August 15, 2016
The human microbiome is having a moment. Ads for probiotic yogurt have become commonplace while the news is dotted with studies suggesting that the bacteria residing in digestive tracts are responsible for conditions as diverse as irritable bowel syndrome, eczema, obesity and a panoply of psychological maladies.
Like most potentially paradigm-shifting scientific ideas, this has led to a glut of studies and news stories that make it difficult for nonscientists to discern the legitimate, potentially impactful findings from the hyperbolic and the nonsensical.
Fortunately, one of the most trustworthy voices in science journalism has sifted through all of the relevant research, spent time with the scientists in the trenches and delivered a guide
Over the last few years, Ed Yong has become one of the most popular and well-respected science journalists in the world. In addition to his blog, Not Exactly Rocket Science, the British author has written both long- and short-form articles for just about every outlet covering popular science.
“I Contain Multitudes” represents his first foray into book writing. Fortunately, Yong’s compulsively readable prose survived the transition, as did his uncanny knack for making difficult technical concepts accessible to lay people. By the end of the slim volume, Yong has guided the reader through centuries of discovery and research about the microbes that live inside and on the surface of every multicelled creature, convincingly building the case that the people and animals we envision as single entities are actually more like ecosystems teeming with microbial life, mostly beneficial and sometimes pathogenic.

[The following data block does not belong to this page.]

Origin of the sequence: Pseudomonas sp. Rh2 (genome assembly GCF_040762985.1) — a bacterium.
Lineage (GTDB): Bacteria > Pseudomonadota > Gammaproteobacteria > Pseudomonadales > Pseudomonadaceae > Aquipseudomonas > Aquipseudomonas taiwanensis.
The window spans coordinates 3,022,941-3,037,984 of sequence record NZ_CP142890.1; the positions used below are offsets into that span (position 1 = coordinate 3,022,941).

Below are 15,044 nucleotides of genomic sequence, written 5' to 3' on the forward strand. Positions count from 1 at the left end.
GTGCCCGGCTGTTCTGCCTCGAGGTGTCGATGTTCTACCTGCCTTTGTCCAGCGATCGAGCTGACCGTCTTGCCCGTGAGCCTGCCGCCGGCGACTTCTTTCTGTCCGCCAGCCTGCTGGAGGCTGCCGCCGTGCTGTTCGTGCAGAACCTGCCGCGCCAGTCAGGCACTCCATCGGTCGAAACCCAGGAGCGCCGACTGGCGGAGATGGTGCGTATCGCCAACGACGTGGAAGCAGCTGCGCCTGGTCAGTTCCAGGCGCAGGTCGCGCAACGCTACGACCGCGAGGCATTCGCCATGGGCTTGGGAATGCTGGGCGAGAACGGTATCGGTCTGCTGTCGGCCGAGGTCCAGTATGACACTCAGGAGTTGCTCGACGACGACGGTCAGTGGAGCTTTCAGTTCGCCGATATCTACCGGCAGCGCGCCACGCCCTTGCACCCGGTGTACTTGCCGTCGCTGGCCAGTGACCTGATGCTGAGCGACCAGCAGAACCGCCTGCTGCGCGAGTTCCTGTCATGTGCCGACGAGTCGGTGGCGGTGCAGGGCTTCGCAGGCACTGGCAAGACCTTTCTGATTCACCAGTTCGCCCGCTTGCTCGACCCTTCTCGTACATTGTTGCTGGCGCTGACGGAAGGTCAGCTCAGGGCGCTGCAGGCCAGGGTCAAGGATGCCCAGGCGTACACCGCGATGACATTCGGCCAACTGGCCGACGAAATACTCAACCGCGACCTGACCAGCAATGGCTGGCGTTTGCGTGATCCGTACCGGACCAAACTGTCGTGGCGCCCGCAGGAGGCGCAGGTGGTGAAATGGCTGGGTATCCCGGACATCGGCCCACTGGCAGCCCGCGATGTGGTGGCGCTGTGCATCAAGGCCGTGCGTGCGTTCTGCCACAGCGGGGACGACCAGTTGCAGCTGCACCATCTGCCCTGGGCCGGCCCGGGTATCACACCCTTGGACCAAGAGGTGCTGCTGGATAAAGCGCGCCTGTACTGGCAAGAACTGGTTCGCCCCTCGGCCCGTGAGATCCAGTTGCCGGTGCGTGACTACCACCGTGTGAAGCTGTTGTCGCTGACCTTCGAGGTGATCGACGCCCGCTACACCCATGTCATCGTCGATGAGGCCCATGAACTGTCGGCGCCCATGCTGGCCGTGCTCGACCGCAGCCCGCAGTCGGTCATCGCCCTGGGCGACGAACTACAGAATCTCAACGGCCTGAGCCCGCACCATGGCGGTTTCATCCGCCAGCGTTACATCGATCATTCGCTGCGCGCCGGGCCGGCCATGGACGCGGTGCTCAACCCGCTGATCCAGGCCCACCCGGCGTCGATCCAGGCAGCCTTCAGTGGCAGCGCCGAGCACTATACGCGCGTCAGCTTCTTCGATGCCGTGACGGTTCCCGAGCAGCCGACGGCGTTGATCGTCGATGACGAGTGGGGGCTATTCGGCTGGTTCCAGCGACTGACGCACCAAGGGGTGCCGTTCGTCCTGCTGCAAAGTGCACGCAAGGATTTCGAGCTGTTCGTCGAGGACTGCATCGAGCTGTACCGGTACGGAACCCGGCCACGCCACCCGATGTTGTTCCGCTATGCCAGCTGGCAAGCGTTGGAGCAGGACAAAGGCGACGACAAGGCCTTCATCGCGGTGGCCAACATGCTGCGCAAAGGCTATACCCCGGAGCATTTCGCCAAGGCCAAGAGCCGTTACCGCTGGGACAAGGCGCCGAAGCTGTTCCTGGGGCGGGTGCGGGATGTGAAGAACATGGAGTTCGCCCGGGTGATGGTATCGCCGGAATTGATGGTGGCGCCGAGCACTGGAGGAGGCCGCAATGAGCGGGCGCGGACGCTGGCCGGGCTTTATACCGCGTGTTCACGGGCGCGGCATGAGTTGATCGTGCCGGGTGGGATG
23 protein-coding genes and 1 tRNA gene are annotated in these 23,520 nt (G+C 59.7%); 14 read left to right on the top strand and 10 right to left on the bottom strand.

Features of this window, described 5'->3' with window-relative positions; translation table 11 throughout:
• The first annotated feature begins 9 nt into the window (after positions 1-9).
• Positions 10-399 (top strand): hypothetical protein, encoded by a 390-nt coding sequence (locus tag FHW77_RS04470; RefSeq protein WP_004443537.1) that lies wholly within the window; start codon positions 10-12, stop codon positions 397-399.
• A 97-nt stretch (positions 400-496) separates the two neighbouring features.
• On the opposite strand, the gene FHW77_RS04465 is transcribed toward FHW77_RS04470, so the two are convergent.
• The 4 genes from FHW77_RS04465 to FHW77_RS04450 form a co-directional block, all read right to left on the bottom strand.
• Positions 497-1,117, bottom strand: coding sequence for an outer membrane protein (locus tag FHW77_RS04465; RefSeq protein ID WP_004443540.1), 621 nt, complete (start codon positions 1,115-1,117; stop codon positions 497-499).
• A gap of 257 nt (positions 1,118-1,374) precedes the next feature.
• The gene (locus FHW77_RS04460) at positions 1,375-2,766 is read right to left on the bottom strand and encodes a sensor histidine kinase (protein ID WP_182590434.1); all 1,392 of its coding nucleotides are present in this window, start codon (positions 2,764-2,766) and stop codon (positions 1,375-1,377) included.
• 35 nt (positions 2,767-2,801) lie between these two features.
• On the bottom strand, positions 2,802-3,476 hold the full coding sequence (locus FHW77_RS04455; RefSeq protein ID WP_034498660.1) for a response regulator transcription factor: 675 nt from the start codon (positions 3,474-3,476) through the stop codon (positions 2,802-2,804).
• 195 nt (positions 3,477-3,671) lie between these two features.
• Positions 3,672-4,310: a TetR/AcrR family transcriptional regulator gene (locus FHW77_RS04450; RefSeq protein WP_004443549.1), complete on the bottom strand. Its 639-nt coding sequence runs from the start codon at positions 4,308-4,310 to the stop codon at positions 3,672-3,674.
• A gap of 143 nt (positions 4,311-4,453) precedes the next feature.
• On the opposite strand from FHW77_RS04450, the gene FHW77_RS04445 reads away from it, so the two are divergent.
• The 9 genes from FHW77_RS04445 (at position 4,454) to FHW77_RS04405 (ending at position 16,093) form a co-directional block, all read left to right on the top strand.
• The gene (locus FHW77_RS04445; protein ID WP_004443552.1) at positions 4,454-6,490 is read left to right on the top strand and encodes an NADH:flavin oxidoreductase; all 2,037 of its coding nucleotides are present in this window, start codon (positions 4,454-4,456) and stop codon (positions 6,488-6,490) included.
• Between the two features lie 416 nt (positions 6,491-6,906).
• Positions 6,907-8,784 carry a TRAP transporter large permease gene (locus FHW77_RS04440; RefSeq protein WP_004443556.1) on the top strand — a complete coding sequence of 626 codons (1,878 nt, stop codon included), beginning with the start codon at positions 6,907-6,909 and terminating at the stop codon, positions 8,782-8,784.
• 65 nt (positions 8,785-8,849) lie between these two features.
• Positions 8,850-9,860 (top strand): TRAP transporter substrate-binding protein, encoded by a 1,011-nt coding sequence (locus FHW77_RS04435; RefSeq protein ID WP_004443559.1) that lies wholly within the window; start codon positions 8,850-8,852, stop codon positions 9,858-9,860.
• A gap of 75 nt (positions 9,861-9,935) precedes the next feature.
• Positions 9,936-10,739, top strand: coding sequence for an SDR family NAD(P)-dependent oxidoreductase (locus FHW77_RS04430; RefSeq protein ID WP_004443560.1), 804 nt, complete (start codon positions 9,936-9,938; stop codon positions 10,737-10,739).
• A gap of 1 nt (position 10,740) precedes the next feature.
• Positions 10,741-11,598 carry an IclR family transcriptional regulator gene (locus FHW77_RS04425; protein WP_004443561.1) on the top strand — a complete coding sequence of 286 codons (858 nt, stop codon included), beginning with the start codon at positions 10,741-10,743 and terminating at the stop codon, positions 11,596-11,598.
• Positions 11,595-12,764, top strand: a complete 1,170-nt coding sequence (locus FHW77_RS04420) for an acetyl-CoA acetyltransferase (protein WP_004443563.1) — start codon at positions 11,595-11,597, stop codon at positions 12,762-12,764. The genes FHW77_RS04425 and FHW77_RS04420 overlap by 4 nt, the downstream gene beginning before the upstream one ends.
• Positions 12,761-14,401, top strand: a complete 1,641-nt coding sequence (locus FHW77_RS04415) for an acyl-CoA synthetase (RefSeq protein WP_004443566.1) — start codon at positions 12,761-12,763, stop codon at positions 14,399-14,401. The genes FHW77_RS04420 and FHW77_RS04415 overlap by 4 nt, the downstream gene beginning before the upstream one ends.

The people and animals we envision as single entities are actually more like ecosystems teeming with microbial life.
Yong doesn’t limit himself to current scientific knowledge about the microbiome. He traces the evolution of attitudes towards microbes over time, from amazement at the discovery of their existence, to their scapegoating as the cause of nearly all human ailments, to their elevation as necessary partners without whom complex life would not be possible. Crucially, he also differentiates the thoroughly researched findings regarding microbial life from the speculative and the ludicrous, helping the reader become a more educated consumer of scientific reporting in the process.
The strong narrative, rigorous reporting and fluid writing make “I Contain Multitudes” one of the most essential science books of the year. Yong’s wit, and endearing inability to pass up an opportunity for wordplay, are just a couple of the many bonuses that make it enjoyable, too.